Official episcopal visitations — that’s when a bishop comes to participate in confirmations and other traditional rituals, generally hosted by the priest in charge — are always a joy. But presiding when the priest’s away is a special gift for a bishop, because, I think, it kind of feels like being a parish priest again.

At St. John the Evangelist Episcopal Church Needles, CA, our easternmost church, whose wonderful priest, the Rev. Dale McQueen, is summering in Washington State, you walk through the parish hall to get into the nave. So folks tend to hang out before and after services. I got two coffees and two rounds of fellowship, with the right-sized group to be able to talk to everyone. Two women had lost their spouses in recent months, so we prayed together and said some blessings. Junior warden David Barlowe and treasurer Pat Miller, among all others, were their hospitable selves.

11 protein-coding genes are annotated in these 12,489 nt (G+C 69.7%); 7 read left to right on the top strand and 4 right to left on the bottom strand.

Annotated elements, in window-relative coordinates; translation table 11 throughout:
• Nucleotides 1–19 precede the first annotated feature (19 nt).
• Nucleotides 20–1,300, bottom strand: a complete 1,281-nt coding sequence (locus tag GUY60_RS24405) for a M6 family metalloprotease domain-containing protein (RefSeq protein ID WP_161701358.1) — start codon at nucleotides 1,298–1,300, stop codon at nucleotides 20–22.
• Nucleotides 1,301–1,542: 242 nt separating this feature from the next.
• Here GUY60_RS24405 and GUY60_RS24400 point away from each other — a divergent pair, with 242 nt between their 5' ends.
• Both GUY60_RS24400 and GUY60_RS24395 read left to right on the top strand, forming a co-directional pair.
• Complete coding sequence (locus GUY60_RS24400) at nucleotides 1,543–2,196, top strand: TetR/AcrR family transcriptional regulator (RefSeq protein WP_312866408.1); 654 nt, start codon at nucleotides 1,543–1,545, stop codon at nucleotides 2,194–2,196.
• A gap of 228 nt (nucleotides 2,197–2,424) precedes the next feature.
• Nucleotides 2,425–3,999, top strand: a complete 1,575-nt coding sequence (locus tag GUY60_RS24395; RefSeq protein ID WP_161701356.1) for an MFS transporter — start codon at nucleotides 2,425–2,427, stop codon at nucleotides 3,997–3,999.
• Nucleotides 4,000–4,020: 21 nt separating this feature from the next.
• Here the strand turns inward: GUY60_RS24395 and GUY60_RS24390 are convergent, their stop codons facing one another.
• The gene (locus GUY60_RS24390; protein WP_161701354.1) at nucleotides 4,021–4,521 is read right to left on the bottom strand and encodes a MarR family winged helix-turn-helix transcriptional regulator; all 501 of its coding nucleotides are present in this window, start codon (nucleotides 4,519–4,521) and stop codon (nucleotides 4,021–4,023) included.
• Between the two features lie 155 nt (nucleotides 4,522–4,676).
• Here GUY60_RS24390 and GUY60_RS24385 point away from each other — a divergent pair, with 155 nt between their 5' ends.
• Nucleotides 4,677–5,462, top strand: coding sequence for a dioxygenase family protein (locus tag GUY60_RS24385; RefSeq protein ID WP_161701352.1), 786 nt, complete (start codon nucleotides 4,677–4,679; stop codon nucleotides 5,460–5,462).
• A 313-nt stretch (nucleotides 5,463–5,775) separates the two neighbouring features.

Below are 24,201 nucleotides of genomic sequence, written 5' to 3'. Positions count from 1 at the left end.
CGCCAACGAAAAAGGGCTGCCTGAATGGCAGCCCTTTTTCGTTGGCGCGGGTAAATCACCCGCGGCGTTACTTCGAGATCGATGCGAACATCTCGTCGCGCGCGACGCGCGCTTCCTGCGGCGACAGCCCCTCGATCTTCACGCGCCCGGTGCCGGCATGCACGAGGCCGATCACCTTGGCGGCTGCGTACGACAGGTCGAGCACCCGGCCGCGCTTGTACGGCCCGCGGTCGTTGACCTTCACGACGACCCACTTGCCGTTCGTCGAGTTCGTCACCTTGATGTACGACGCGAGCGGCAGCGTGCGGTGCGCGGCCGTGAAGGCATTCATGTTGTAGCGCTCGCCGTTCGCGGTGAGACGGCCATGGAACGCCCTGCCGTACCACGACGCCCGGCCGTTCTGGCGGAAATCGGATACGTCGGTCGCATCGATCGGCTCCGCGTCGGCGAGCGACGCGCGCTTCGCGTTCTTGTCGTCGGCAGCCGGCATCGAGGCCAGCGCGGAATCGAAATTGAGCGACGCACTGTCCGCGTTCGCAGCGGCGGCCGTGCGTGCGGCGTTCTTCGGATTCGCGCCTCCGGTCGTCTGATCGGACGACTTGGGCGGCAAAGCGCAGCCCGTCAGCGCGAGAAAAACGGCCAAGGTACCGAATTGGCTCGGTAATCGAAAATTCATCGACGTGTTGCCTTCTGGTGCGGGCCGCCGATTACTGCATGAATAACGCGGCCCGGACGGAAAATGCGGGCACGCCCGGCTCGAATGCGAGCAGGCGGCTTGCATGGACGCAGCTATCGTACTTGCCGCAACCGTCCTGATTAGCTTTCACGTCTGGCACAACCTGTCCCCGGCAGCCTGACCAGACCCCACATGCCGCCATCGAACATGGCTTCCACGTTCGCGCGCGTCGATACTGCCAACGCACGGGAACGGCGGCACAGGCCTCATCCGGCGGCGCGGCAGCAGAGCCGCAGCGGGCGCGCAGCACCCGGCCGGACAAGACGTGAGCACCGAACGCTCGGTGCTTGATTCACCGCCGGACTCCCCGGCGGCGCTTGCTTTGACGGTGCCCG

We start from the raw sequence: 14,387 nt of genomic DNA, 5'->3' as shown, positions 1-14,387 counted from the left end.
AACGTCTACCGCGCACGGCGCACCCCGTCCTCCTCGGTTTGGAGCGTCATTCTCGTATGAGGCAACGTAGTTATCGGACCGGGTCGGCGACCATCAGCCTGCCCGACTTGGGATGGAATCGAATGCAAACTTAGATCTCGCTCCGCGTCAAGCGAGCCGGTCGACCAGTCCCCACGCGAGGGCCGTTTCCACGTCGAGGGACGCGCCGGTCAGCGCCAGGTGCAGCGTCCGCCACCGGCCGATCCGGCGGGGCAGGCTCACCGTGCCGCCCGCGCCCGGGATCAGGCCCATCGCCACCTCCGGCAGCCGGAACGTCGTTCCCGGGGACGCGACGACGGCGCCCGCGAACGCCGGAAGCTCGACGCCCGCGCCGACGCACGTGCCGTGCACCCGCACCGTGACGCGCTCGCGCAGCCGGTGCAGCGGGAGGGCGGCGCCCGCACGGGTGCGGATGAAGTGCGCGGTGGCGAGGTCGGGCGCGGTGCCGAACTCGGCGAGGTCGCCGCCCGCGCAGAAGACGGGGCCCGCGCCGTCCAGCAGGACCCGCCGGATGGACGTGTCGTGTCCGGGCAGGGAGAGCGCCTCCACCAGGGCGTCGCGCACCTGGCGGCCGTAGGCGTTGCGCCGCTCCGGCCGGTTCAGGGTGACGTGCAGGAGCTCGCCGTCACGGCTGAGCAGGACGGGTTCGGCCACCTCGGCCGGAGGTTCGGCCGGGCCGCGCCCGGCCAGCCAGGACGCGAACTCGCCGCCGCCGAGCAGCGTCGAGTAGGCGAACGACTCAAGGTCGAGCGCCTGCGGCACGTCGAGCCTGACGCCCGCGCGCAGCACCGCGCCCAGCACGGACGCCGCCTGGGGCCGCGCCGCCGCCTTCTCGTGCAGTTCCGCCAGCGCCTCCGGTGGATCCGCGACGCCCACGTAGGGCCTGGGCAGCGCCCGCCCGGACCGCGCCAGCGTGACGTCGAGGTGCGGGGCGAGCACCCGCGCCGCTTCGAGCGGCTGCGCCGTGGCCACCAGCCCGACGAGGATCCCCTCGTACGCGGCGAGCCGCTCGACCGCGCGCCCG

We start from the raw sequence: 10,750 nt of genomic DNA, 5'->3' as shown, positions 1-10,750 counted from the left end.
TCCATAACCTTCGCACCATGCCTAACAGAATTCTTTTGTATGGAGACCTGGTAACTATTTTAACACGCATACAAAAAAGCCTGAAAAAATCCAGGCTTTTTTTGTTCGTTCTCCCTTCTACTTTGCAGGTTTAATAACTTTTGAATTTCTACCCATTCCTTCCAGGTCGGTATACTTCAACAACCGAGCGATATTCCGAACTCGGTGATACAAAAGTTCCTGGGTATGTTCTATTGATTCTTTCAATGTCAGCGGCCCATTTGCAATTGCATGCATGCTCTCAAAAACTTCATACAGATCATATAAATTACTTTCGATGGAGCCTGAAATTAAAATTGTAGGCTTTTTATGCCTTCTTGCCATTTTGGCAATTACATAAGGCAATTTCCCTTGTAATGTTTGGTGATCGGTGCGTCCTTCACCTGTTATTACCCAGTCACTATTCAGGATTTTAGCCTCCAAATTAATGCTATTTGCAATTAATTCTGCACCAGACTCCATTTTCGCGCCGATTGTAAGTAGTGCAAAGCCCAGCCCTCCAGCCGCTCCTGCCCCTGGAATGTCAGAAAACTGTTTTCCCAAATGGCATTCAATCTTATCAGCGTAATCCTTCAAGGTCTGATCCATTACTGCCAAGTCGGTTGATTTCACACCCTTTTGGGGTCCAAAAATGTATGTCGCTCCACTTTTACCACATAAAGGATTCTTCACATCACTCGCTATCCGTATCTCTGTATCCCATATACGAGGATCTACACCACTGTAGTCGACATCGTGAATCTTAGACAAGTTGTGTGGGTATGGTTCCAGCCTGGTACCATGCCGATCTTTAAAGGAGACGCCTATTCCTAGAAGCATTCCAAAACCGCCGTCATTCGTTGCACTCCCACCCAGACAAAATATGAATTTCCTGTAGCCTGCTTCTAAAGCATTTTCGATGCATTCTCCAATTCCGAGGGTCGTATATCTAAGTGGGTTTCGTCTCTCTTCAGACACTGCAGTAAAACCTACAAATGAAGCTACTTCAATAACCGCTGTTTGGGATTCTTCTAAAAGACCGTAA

I was surprised to hear so many folks talking about the politics of water, though I shouldn’t have been. On the next leg of my weekend driveabout, making my way south from the 10 toward the Salton Sea, through Box Canyon and the starkly beautiful Mecca Hills, the thermometer on the mighty Honda hit 112. I heard talk of communities’ wells going dry. Developers paying off growers to use their water. Lake Mead at an historic low. St. John’s’ desert sentinels say that we on the coast, often oblivious about where our water comes from, should take heed.